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Eidos President Ian Livingstone claims demand for single-player experience is immortal

By: Jason McCarthy

  |   June 26th, 2012   |  
News, Uncategorized
Microsoft's Xbox E3 Press Briefing

President of Eidos Interactive Ltd. Ian Livingstone believes the demand for single-player games will never cease to exist.

The gaming industry has been showing a significant transformation in recent times, with the focus of developers shifting from hardcore gamers to more casual players. The industry finds themselves staring at a whole new market to cater to, which in turn have led to the emergence of new business models, with free-to-play games with premium downloadable content being the most popular of them all.

Despite the sudden change in priorities of gaming industry giants, Livingstone has no doubt that single-player games will never go out of fashion.

The President of Eidos acknowledged the fact that the games industry was indeed diversifying and daring to deviate from the norms. However, he refused to agree with the notion that the contemporary concept of video games cannot co-exist with the traditional one. He asserted that the idea of games as product and service can survive alongside each other without posing any real threat to each other’s existence.

Sharing his views with MCV Pacific during an interview, Livingstone accepted the fact that social and casual gaming was indeed gaining popularity. However, he pointed out that the single-player experience was not threatened by this new and rapidly growing trend in the market.

Using one of his own work, Tomb Raider, as an example to make his point clearer, he explained, “A game like Tomb Raider has historically been a graphically intensive single player experience, and that’s not simply going to disappear overnight. What we’re seeing is an emergence and a growth in the digital area and a new consumer which has come along [the casual gamer, which has almost reached ascendancy], but niche gamers are still going to be here and want content delivered specifically for them.”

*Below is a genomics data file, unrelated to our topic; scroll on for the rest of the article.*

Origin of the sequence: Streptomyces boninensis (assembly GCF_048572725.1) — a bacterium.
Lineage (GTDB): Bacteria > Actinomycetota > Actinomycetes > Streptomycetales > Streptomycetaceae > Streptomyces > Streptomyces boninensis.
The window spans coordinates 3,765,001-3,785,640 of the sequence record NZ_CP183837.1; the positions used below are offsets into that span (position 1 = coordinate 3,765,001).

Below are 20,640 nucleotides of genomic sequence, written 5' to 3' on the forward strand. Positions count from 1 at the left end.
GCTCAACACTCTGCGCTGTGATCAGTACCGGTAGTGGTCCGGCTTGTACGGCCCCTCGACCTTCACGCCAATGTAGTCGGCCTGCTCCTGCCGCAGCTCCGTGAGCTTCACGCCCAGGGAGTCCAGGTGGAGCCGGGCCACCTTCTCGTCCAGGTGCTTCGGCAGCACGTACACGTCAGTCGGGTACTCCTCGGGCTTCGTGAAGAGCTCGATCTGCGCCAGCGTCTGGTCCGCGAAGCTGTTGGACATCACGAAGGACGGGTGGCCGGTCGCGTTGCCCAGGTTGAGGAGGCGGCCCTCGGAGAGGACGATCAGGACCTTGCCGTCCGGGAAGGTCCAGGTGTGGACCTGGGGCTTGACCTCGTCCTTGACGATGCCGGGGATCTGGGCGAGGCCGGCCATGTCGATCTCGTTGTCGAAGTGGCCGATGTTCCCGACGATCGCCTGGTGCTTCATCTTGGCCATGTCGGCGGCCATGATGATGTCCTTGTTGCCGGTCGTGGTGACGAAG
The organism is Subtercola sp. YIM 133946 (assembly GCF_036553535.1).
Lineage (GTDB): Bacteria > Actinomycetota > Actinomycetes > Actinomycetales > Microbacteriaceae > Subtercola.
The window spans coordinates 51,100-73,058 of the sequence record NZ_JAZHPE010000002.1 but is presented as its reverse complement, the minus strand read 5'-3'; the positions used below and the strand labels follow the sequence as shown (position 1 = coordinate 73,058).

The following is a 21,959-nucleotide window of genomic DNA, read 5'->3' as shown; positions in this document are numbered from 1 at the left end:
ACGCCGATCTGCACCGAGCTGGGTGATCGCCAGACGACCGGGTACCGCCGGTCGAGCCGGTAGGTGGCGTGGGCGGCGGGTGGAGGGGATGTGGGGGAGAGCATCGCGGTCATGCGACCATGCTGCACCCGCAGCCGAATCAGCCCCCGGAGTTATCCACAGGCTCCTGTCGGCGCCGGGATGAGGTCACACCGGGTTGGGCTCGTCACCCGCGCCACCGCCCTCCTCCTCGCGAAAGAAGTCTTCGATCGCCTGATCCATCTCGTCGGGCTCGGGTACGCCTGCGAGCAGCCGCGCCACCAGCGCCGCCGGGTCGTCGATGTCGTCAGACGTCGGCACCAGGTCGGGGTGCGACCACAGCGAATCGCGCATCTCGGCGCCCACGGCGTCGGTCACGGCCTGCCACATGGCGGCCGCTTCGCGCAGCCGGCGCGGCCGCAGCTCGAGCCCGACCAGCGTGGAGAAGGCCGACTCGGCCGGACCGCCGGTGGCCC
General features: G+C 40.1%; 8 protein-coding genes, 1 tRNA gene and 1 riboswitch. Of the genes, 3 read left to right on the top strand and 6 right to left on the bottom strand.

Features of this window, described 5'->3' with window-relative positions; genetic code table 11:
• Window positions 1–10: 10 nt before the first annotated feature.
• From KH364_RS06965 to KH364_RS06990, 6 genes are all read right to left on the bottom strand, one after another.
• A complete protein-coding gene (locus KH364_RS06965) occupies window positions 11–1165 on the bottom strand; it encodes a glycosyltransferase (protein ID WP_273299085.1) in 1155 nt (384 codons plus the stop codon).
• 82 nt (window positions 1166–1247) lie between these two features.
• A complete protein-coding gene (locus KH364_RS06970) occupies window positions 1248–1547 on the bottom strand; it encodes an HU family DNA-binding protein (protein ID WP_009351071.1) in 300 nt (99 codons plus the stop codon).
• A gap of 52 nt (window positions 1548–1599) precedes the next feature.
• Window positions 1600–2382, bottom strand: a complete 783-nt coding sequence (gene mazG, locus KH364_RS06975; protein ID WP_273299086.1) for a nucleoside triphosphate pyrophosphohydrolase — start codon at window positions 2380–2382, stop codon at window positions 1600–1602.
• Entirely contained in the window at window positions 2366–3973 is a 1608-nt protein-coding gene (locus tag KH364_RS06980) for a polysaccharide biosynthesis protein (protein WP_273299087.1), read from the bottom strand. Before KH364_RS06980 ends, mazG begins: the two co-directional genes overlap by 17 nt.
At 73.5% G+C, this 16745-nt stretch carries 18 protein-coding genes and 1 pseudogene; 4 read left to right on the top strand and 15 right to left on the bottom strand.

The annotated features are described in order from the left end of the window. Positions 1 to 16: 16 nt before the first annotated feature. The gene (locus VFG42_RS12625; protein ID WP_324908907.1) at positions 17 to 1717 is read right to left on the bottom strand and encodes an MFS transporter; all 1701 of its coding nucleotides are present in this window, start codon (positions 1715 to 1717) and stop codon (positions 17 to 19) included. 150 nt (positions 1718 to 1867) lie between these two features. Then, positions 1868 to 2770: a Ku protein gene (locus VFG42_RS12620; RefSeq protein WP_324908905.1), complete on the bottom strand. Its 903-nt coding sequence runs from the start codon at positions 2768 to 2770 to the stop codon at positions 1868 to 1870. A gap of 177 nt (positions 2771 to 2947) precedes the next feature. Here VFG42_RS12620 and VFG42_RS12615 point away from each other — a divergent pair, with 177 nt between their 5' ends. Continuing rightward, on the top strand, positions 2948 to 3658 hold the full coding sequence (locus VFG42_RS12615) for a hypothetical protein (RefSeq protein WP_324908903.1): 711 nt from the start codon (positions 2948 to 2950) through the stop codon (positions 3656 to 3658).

The depth found in the characters, graphics and game design of single-player games can hardly be compared to that of massively multiplayer online (MMO) and various free-to-play games for casual players. While the distinct experience offered by the two categories may be comparable, it is not possible to prove that either of them enjoys dominance over the other.

The reception enjoyed by titles such as Tomb Raider, Mass Effect, Deus-Ex and Darksiders are enough proof that the single-player games are not in any sort of danger. If what Livingstone claims is believed to be accurate, then the hardcore gamers have nothing to worry about. There is no denying the fact that the market has indeed changed and new breed of gamers are gradually becoming more prevalent, but it is still not a good enough reason to believe that the games industry will completely shift to the new model. Single-player titles will keep coming in the foreseeable future regardless of what some industry analysts believe.